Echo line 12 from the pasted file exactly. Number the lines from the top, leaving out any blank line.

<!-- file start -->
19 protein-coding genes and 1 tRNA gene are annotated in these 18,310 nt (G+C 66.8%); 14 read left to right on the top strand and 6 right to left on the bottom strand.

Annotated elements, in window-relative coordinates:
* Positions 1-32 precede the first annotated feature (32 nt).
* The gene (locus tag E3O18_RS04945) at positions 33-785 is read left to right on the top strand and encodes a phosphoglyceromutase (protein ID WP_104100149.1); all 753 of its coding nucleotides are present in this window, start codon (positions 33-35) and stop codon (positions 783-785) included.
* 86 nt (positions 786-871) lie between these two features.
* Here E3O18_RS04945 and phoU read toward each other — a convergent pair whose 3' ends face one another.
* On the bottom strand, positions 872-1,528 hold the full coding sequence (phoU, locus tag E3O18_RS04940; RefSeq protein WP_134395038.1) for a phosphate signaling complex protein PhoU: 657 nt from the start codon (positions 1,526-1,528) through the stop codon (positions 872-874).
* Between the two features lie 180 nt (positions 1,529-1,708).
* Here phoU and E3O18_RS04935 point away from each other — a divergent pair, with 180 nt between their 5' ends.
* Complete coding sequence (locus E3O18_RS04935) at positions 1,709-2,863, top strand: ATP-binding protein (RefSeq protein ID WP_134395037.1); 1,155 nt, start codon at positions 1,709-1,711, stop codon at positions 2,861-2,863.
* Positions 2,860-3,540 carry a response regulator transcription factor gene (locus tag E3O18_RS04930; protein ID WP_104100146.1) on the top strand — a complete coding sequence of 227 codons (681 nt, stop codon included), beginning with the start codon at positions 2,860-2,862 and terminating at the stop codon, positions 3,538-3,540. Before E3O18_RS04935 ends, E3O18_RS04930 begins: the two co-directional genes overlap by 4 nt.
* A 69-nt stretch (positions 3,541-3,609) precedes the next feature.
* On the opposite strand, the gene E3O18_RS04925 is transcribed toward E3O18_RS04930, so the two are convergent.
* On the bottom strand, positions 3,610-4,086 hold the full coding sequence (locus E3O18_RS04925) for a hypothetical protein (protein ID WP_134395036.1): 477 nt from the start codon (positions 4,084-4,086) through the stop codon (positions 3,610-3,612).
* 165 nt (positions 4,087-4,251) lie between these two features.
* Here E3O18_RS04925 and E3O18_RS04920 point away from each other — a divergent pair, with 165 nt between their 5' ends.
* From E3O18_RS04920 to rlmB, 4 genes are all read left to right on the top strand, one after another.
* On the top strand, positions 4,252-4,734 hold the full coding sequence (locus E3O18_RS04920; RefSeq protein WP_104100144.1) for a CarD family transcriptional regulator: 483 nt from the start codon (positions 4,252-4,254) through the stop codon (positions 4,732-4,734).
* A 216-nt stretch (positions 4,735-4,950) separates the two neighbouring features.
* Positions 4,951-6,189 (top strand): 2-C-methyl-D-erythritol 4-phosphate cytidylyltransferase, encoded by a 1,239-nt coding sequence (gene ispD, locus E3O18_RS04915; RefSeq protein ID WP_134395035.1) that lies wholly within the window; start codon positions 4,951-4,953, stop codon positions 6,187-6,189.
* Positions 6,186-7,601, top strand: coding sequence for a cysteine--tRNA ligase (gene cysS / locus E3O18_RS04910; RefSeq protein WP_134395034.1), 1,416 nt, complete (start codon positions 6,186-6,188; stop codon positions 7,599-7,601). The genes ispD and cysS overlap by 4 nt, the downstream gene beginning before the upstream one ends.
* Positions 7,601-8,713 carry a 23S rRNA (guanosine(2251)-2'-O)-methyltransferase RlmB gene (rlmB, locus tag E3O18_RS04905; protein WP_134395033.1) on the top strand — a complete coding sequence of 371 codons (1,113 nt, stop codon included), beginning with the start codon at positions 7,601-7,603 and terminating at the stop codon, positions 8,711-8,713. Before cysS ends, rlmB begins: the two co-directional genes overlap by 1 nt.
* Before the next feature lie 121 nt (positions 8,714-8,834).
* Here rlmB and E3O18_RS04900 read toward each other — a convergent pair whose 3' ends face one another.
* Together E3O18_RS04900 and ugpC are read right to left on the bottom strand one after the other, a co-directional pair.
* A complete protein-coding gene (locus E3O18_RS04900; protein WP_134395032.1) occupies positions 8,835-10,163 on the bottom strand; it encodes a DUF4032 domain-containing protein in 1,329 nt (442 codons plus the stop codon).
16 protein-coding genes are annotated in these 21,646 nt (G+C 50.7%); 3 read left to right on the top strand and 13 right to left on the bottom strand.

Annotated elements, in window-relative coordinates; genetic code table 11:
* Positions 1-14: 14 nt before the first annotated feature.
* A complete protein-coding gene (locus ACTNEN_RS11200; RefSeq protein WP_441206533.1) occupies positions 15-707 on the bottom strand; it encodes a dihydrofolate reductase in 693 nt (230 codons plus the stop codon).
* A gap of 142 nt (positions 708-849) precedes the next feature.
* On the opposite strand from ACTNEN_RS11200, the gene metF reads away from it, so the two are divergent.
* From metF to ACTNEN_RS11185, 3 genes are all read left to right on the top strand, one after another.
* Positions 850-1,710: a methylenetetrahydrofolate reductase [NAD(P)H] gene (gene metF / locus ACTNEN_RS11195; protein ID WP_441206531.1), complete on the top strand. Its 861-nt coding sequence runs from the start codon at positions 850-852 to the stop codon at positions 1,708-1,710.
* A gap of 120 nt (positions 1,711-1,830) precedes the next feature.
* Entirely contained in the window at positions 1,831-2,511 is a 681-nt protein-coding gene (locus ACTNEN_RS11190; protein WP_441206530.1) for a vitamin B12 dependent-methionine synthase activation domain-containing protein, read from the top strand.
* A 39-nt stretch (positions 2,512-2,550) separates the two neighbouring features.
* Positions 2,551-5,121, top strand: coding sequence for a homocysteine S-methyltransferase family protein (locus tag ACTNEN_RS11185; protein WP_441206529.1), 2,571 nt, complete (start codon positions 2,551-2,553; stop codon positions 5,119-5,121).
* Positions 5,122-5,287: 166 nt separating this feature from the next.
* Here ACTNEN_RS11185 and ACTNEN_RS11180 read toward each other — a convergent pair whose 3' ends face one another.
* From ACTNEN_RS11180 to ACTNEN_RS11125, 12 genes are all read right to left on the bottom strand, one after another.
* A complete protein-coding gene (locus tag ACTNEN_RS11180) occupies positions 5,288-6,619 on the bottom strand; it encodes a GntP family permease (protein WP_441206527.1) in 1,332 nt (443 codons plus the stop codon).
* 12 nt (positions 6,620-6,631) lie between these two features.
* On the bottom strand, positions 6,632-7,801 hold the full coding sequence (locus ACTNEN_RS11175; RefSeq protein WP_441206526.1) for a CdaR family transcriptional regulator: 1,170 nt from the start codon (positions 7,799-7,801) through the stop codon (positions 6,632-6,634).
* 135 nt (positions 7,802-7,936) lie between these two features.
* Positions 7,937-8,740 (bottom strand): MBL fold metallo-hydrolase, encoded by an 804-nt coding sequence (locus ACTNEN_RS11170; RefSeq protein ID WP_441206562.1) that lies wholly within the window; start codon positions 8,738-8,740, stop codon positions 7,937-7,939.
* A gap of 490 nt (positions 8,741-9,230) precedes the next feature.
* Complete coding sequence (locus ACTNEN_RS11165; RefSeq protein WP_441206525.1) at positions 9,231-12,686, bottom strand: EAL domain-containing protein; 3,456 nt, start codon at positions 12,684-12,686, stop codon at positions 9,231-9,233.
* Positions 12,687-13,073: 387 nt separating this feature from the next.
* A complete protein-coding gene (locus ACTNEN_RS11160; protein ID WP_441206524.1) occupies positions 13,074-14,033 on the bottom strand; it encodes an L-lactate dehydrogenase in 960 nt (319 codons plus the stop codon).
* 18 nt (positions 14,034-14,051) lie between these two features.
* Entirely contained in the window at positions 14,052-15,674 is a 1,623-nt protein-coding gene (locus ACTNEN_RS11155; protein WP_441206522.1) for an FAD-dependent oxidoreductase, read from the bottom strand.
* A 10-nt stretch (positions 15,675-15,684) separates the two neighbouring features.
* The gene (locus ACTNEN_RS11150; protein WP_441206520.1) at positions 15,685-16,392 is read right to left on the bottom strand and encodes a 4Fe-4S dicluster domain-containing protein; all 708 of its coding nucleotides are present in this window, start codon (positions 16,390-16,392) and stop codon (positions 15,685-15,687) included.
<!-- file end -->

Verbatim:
* A 69-nt stretch (positions 3,541-3,609) precedes the next feature.